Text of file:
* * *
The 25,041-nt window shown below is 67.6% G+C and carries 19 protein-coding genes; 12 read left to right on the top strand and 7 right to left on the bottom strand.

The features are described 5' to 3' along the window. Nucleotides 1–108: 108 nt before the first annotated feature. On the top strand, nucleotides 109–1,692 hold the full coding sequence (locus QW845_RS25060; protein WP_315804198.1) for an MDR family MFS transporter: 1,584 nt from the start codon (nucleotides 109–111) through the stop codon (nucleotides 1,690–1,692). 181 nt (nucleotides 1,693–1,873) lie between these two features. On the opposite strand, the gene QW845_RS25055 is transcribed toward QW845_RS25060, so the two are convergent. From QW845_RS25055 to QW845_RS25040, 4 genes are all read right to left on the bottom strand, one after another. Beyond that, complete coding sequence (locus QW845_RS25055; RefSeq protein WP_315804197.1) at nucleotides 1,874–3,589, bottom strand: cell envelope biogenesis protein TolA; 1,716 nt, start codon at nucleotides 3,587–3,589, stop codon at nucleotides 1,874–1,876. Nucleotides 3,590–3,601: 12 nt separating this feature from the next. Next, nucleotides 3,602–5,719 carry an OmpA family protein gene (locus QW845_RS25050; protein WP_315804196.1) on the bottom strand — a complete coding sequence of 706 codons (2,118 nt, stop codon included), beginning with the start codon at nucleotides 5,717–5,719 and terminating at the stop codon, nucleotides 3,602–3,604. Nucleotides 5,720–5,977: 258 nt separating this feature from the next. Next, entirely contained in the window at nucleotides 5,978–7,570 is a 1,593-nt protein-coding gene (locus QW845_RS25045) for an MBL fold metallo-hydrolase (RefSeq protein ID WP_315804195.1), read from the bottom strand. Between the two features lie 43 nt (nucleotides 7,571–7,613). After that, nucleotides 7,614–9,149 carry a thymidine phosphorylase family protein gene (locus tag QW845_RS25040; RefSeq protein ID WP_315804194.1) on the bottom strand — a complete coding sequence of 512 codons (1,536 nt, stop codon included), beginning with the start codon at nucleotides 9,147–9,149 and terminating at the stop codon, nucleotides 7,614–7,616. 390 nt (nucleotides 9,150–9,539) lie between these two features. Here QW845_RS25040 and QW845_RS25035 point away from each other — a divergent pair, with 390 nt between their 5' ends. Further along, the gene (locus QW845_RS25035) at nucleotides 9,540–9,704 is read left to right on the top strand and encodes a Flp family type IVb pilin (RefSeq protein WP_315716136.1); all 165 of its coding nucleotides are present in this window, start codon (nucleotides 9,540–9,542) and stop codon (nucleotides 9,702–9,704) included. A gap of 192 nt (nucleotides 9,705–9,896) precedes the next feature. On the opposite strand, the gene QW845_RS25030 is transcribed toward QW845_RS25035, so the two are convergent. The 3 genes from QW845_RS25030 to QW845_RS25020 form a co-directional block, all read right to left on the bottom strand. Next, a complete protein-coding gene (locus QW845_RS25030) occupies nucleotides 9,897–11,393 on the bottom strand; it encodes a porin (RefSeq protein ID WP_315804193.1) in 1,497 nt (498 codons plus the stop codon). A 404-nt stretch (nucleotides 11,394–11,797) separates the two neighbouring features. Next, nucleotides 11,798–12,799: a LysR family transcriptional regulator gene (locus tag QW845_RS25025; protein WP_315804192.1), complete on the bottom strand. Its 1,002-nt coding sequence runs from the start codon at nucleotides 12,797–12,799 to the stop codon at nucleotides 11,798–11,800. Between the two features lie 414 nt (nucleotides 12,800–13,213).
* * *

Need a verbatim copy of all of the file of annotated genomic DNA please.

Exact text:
The 25,041-nt window shown below is 67.6% G+C and carries 19 protein-coding genes; 12 read left to right on the top strand and 7 right to left on the bottom strand.

The features are described 5' to 3' along the window. Nucleotides 1–108: 108 nt before the first annotated feature. On the top strand, nucleotides 109–1,692 hold the full coding sequence (locus QW845_RS25060; protein WP_315804198.1) for an MDR family MFS transporter: 1,584 nt from the start codon (nucleotides 109–111) through the stop codon (nucleotides 1,690–1,692). 181 nt (nucleotides 1,693–1,873) lie between these two features. On the opposite strand, the gene QW845_RS25055 is transcribed toward QW845_RS25060, so the two are convergent. From QW845_RS25055 to QW845_RS25040, 4 genes are all read right to left on the bottom strand, one after another. Beyond that, complete coding sequence (locus QW845_RS25055; RefSeq protein WP_315804197.1) at nucleotides 1,874–3,589, bottom strand: cell envelope biogenesis protein TolA; 1,716 nt, start codon at nucleotides 3,587–3,589, stop codon at nucleotides 1,874–1,876. Nucleotides 3,590–3,601: 12 nt separating this feature from the next. Next, nucleotides 3,602–5,719 carry an OmpA family protein gene (locus QW845_RS25050; protein WP_315804196.1) on the bottom strand — a complete coding sequence of 706 codons (2,118 nt, stop codon included), beginning with the start codon at nucleotides 5,717–5,719 and terminating at the stop codon, nucleotides 3,602–3,604. Nucleotides 5,720–5,977: 258 nt separating this feature from the next. Next, entirely contained in the window at nucleotides 5,978–7,570 is a 1,593-nt protein-coding gene (locus QW845_RS25045) for an MBL fold metallo-hydrolase (RefSeq protein ID WP_315804195.1), read from the bottom strand. Between the two features lie 43 nt (nucleotides 7,571–7,613). After that, nucleotides 7,614–9,149 carry a thymidine phosphorylase family protein gene (locus tag QW845_RS25040; RefSeq protein ID WP_315804194.1) on the bottom strand — a complete coding sequence of 512 codons (1,536 nt, stop codon included), beginning with the start codon at nucleotides 9,147–9,149 and terminating at the stop codon, nucleotides 7,614–7,616. 390 nt (nucleotides 9,150–9,539) lie between these two features. Here QW845_RS25040 and QW845_RS25035 point away from each other — a divergent pair, with 390 nt between their 5' ends. Further along, the gene (locus QW845_RS25035) at nucleotides 9,540–9,704 is read left to right on the top strand and encodes a Flp family type IVb pilin (RefSeq protein WP_315716136.1); all 165 of its coding nucleotides are present in this window, start codon (nucleotides 9,540–9,542) and stop codon (nucleotides 9,702–9,704) included. A gap of 192 nt (nucleotides 9,705–9,896) precedes the next feature. On the opposite strand, the gene QW845_RS25030 is transcribed toward QW845_RS25035, so the two are convergent. The 3 genes from QW845_RS25030 to QW845_RS25020 form a co-directional block, all read right to left on the bottom strand. Next, a complete protein-coding gene (locus QW845_RS25030) occupies nucleotides 9,897–11,393 on the bottom strand; it encodes a porin (RefSeq protein ID WP_315804193.1) in 1,497 nt (498 codons plus the stop codon). A 404-nt stretch (nucleotides 11,394–11,797) separates the two neighbouring features. Next, nucleotides 11,798–12,799: a LysR family transcriptional regulator gene (locus tag QW845_RS25025; protein WP_315804192.1), complete on the bottom strand. Its 1,002-nt coding sequence runs from the start codon at nucleotides 12,797–12,799 to the stop codon at nucleotides 11,798–11,800. Between the two features lie 414 nt (nucleotides 12,800–13,213).